Back then, he thought I was magic.
For a period there, I was sure I would remember everything, each detail. The curve of his pinky as it curled around his blue blanket while he napped.
But you don’t; you forget things.
And it’s okay, I guess.
I love that he is growing older, growing into the person he will one day become more fully.
But there are some things I miss: like those Vulcan mind-meld moments.
So I guess I’m mourning something, too.
What things have you forgotten lately that you know you should absolutely know?
Ever been stuck at a red light behind a school bus? Of course you have. You know that moment when the kids suddenly realize, Hey! We’re not moving! And there’s a car back there with a person in it! And then they all start frantically waving?
It’s definitely a decision moment.
There are non-wavers who live among us.
I just don’t happen to be one of them.
Recently I found myself stuck behind a school bus, facing The Rowdy Boys, and I had one of those flashback moments a la Wayne’s World when I remembered my time spent at the back of the bus. These days, most school buses (in these parts anyway) have two parallel rows and an aisle with an emergency safety exit in the back; in the 1970s-80s, on the buses at my district’s alma mater, the back seat of the bus was one long row that extended from one side of the bus to the other. (If there were ever an emergency, I think we were supposed to kick out the rear window with our feet and jump out.) Or something.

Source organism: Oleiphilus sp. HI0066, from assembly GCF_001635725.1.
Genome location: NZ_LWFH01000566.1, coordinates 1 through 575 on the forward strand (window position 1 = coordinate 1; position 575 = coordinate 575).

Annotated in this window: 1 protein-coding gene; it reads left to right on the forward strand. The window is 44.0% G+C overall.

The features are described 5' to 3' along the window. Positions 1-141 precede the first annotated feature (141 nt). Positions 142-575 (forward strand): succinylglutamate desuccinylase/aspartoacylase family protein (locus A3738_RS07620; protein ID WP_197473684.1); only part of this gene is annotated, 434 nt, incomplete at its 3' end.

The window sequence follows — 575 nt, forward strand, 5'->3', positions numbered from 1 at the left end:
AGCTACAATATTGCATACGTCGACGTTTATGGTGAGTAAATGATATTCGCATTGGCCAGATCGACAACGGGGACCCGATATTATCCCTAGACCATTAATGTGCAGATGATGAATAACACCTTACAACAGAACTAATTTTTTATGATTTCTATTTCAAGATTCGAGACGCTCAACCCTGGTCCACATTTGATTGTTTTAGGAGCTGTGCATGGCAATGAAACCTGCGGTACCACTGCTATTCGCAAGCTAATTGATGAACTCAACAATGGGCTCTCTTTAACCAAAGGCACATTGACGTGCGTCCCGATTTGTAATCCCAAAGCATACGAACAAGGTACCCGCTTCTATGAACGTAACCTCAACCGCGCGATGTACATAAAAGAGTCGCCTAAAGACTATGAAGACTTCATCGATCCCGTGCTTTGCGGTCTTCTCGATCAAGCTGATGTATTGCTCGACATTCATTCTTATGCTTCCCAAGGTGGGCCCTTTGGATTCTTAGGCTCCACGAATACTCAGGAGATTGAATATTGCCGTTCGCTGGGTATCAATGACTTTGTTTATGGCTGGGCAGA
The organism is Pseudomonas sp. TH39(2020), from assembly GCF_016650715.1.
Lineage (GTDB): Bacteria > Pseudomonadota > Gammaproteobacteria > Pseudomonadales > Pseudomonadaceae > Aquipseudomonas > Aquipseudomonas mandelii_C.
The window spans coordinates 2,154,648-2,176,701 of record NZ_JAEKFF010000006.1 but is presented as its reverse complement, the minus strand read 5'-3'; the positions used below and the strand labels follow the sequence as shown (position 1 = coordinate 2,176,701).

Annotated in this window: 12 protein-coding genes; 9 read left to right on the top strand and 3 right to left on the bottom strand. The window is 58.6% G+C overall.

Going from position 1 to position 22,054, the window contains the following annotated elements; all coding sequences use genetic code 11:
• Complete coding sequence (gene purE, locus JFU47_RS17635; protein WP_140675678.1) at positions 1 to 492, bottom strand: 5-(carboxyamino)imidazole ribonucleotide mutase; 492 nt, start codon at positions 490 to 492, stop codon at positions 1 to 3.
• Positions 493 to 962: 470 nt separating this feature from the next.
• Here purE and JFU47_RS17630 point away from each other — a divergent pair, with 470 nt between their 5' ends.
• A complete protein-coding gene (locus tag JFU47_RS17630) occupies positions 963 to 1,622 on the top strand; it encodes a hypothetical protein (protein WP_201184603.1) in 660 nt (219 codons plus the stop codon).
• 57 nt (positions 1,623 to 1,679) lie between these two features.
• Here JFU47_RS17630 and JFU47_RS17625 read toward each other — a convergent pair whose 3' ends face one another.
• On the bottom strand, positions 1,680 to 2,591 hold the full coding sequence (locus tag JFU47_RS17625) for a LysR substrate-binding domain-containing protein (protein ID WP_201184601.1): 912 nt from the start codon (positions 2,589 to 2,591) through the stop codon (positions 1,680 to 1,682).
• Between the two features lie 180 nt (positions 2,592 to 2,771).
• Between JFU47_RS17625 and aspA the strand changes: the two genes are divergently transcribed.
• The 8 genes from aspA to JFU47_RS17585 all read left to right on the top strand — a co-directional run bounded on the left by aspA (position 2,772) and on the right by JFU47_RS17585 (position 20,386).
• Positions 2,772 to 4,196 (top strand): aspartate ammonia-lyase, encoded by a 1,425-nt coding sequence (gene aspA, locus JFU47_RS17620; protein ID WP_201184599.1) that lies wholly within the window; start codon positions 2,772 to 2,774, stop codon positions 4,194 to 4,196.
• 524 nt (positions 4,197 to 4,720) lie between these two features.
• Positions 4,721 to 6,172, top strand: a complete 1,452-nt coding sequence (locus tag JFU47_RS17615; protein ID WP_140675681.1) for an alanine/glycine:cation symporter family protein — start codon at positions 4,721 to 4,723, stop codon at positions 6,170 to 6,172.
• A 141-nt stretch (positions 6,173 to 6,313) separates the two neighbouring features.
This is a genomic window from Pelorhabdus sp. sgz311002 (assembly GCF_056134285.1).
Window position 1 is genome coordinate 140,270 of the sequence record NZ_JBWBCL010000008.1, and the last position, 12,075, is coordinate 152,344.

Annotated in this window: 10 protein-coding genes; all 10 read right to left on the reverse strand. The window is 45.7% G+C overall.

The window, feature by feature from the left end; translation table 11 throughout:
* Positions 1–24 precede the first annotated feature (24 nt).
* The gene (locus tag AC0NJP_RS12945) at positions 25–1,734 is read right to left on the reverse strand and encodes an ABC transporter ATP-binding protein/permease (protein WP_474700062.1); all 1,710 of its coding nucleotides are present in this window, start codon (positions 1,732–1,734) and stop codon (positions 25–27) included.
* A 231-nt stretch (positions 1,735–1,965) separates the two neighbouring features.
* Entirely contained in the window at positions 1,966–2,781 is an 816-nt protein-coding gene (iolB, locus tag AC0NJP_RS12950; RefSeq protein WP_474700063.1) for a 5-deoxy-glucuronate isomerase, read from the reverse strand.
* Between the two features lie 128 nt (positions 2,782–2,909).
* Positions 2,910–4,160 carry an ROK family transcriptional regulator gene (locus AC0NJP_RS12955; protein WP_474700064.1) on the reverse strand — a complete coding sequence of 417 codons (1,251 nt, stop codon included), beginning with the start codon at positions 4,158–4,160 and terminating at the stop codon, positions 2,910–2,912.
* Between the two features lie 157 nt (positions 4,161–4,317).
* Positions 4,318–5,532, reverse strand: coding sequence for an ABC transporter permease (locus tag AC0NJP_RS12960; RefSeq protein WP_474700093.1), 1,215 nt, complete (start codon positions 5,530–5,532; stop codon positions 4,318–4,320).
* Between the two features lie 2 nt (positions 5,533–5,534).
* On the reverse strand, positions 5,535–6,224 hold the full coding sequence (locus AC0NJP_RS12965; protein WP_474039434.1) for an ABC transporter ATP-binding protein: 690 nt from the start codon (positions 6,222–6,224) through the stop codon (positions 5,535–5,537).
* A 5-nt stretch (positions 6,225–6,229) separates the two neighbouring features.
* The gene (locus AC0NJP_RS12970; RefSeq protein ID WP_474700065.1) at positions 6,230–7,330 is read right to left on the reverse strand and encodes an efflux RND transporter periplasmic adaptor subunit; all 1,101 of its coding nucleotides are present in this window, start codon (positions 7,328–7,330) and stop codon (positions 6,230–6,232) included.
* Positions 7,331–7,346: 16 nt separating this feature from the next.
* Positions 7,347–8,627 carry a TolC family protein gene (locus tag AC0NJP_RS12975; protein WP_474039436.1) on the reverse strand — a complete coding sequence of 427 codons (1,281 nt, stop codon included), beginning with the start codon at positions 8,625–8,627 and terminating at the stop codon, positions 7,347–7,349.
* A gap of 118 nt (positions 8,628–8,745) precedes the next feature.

A “walker” from kindergarten until fifth grade, I wasn’t introduced to school bus culture until middle school. In sixth grade, I made sure to sit in the front of the bus — close to the driver, but by eighth grade, I was definitely back seat material. I was soooo cool, wearing my cool jeans that pressed against the aged, red cushion where generations of cool kids sat before me. I sat with the smokers and the naughty girls and the angry boys. I read graffiti scribbled on the walls, watched people carve their initials into the metal bus walls, felt the bus move and sway beneath me. We tried to figure out the lyrics to The Sugar Hill Gang‘s “Rappers Delight.” We exchanged dirty jokes. We made plans to hang-out out after school.
But the bus I trailed the other day was peopled with elementary school aged innocents who smiled and laughed and acted like goofballs, making faces and sticking out tongues. Separated by a little metal, glass, and asphalt, they probably felt like I did in eighth grade: Cool. Maybe a little bit naughty. Waving to a stranger in her car? What would their mommies say?